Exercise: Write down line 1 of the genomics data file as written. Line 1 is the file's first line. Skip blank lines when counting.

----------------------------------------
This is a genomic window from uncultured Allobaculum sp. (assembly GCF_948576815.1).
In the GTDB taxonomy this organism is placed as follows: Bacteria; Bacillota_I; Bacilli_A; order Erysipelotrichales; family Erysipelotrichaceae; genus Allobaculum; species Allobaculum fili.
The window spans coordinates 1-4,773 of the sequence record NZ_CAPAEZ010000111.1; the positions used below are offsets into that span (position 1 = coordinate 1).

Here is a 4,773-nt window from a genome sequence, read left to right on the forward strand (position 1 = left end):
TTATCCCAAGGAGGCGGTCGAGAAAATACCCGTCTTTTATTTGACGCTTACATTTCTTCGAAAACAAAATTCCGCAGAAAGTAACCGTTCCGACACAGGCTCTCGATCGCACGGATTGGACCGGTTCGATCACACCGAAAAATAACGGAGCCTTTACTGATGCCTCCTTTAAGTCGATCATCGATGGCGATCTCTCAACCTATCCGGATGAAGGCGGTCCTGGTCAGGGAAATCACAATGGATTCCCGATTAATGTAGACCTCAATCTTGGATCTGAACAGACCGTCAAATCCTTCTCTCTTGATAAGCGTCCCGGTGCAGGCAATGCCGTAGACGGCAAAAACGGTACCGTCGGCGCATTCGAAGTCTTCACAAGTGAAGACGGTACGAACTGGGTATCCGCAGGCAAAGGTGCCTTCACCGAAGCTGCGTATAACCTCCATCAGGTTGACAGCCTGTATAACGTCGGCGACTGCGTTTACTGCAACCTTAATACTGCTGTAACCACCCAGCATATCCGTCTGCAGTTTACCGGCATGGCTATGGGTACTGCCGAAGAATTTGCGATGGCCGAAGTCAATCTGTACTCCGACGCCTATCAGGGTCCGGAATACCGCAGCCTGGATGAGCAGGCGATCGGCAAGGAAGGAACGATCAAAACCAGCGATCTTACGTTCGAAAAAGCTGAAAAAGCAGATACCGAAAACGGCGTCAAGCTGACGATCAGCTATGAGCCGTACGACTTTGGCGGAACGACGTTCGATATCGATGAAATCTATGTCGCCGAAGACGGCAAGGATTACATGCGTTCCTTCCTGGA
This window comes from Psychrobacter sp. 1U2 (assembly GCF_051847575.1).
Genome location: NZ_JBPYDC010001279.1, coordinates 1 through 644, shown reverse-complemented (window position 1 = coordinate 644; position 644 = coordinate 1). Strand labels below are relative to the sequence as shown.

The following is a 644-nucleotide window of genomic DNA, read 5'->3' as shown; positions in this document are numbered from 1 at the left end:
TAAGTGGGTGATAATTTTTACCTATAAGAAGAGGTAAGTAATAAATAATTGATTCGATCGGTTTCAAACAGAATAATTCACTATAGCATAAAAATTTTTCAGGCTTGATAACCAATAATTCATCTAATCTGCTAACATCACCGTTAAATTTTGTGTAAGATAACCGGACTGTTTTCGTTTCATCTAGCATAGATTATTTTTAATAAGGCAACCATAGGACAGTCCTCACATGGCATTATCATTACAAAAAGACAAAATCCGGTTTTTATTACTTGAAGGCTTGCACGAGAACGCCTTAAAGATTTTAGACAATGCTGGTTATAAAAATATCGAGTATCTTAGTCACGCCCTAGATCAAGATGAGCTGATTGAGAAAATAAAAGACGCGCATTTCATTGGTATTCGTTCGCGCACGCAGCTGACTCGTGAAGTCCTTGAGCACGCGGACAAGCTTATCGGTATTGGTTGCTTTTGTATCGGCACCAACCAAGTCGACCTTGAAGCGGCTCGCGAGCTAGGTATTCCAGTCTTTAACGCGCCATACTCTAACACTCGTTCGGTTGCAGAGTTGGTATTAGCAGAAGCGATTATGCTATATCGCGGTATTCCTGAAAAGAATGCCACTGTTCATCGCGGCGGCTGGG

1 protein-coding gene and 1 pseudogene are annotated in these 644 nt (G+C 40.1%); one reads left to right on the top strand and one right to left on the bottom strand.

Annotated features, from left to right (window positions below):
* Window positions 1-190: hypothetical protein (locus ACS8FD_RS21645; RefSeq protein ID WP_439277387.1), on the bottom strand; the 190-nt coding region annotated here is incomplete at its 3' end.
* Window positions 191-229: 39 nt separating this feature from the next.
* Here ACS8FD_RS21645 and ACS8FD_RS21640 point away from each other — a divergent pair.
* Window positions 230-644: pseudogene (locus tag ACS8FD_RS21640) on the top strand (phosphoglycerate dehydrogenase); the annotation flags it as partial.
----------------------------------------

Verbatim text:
This is a genomic window from uncultured Allobaculum sp. (assembly GCF_948576815.1).